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Creating a culture of belonging at CPCS: Inclusion policy reviewed from ground up adds momentum to ongoing efforts

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From left: Dina, Mohammed, Emile and Elisabeth

CPCS formalized its Diversity, Equity and Inclusion (DEI) policy as it continues to remove barriers and become an inclusive and conscious employer.

The DEI policy is one of many actions the global management consulting firm is taking to build an inclusive-minded workplace.

“We wanted our people to empower themselves,” says Diane Lane-Hutchings, Director of Talent Management at CPCS.

A diverse, employee-led taskforce was given complete freedom to define it.

This taskforce pushed CPCS to look at the full spectrum of diversity and inclusion, including ethnicity, physical ability, gender and LGBTQ2+. The focus is to reduce workplace and hiring barriers and improving psychological safety, among others.

The turnaround was quick. The executive team approved the policy in one week.

“This policy stitches together many ongoing initiatives and creates a shared understanding of what CPCS aspires to be,” explains Clara Kayser-Bril, Associate Global Director, Power, and leader of this taskforce.

How this policy came to be 

CPCS is a global business. It has a diverse client base and works in a wide variety of contexts.  Its purpose is to develop solutions for growing economies. The DEI policy has to align with that. 

This means contributing to a better, healthier world for citizens through smart, environmentally-friendly and inclusive infrastructure. For instance, CPCS has helped cities improve public transit system and develop water treatment facilities in African communities. 

No one can be ever too inclusive

Is CPCS where it wants to be in terms of diversity, equity and inclusion? Not yet.

Choosing to openly talk about how inclusion is evolving at CPCS is one of many ways to show the company is committed to do better.

For instance, women are underrepresented in senior positions at CPCS.

Data from a gender survey conducted at CPCS.

Gender disparity at the higher rungs is not the only challenge CPCS is tackling.

Internal research also shows that CPCS employees belonging to a visible minority report having slightly more barriers to be successful at work compared to their Caucasian coworkers. They feel they have fewer opportunities to show their work and are less confident in the fairness of performance evaluations. They feel more vulnerable to microaggression.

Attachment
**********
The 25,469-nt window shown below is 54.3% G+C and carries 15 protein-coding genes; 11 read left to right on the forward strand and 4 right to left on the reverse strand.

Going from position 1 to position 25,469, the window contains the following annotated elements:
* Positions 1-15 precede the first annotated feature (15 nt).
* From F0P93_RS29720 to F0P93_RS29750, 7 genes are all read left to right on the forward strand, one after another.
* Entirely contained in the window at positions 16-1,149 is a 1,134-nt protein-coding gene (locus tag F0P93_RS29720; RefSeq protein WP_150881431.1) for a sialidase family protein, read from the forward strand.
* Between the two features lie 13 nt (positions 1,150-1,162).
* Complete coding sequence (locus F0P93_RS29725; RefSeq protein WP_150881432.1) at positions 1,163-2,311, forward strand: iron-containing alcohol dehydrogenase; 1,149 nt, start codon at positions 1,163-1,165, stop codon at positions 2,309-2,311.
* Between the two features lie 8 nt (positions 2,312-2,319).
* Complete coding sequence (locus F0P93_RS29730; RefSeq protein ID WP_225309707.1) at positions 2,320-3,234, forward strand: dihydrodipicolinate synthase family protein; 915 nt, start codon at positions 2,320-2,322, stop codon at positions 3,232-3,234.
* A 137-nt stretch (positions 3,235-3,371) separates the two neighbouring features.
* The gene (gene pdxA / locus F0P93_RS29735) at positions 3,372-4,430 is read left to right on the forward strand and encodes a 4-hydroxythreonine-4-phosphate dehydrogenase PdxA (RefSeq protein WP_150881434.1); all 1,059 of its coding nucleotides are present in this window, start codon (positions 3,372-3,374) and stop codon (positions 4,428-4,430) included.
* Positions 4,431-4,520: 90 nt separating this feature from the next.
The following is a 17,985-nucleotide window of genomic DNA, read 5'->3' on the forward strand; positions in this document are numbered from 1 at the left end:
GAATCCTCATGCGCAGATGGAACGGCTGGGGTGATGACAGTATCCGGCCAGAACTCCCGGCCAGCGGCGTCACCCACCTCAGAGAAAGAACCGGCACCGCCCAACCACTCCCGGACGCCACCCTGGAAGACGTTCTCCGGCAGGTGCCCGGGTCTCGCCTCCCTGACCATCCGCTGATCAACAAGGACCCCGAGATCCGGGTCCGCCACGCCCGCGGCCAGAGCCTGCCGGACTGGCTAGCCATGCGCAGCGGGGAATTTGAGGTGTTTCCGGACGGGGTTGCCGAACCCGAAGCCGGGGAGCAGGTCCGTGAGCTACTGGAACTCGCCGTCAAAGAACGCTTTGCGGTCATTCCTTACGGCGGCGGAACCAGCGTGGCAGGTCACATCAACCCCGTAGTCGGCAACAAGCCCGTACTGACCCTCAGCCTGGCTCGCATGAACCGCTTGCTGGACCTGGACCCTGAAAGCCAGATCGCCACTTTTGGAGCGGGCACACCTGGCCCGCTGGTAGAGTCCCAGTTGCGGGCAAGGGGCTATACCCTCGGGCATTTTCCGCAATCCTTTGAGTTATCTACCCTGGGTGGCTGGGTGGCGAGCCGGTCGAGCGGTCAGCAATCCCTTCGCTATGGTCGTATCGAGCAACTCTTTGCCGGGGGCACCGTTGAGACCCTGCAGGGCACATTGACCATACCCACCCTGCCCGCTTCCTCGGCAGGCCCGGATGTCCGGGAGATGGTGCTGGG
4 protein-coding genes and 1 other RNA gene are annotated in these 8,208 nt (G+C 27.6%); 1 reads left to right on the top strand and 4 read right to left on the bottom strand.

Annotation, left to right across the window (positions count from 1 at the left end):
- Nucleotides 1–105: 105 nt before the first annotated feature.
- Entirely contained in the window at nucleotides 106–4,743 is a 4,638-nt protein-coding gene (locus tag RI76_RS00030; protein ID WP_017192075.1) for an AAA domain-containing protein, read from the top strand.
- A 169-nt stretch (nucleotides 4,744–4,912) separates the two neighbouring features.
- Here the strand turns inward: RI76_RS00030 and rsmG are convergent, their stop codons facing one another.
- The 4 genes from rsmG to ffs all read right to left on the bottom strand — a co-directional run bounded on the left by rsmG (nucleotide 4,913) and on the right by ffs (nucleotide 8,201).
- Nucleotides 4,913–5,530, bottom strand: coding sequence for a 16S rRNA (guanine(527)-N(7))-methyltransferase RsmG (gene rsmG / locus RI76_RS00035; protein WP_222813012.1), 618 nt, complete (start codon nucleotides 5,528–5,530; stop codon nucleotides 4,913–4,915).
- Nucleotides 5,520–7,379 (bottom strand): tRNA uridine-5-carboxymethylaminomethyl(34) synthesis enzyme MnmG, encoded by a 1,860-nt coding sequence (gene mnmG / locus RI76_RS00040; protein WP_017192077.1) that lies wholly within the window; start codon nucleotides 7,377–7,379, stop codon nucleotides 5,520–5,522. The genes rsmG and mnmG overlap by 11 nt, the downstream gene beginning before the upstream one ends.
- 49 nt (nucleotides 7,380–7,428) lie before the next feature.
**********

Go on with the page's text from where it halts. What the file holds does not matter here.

Knowing this, ensuring gender balance and cultural equity at all levels are top of mind.

“CPCS doesn’t seek diversity for the sake of being diverse,” says Dina Adedze, Consultant at CPCS. “Having a global team opens the door to global projects.”

Becoming an inclusive employer 

Rolling out an inclusive talent management strategy is how CPCS is turning the DEI policy into practice. It’s about building a pool of genderless and colourless leaders.  

Part of this strategy is an annual diversity benchmarking. The transparent nature of this assessment allows employees to keep the executive team accountable.

The strategy also puts an emphasis on minimizing and removing constructed and unconscious biases from the recruitment process.

Other initiatives include: 

  • Training people managers on biases and microaggressions
  • Reviewing pay equity
  • Implementing a family expense policy
  • Implementing a family-friendly flexible work arrangement

“CPCS has taken definitive steps in creating an equitable work environment,” says Hilda Mugoya, Consultant at CPCS. “Equal access to opportunities and resources allows all of us to contribute to the development of the company.”

Clear, visible change leaders

Co-Managing Partners Jean-François Arsenault and Marc-André Roy are aware of their status as male, Caucasian executives. Yet, they’re the biggest diversity and inclusion advocates a business can ask for. Their approval rate on Glassdoor is a strong 92 per cent.

When both took on this role in 2018, they felt it was time to revisit the firm’s identity and purpose. All employees were involved in this exercise, and most agreed that creating a culture of belonging was a must.

Since then, Jean-François and Marc-André have been actively embedding inclusive mindsets, behaviours and processes in the firm’s DNA.

Instilling a culture of belonging is also the job of effective and deliberate communications.

“As a strategic communications management professional, I’m responsible for championing an inclusive language,” says Benoit Laplante, Director of Global Communications and Marketing and a member of the taskforce that designed the DEI policy.

In short, CPCS is committed to providing and fostering a workplace that is diverse, inclusive, free from barriers and psychologically safe.

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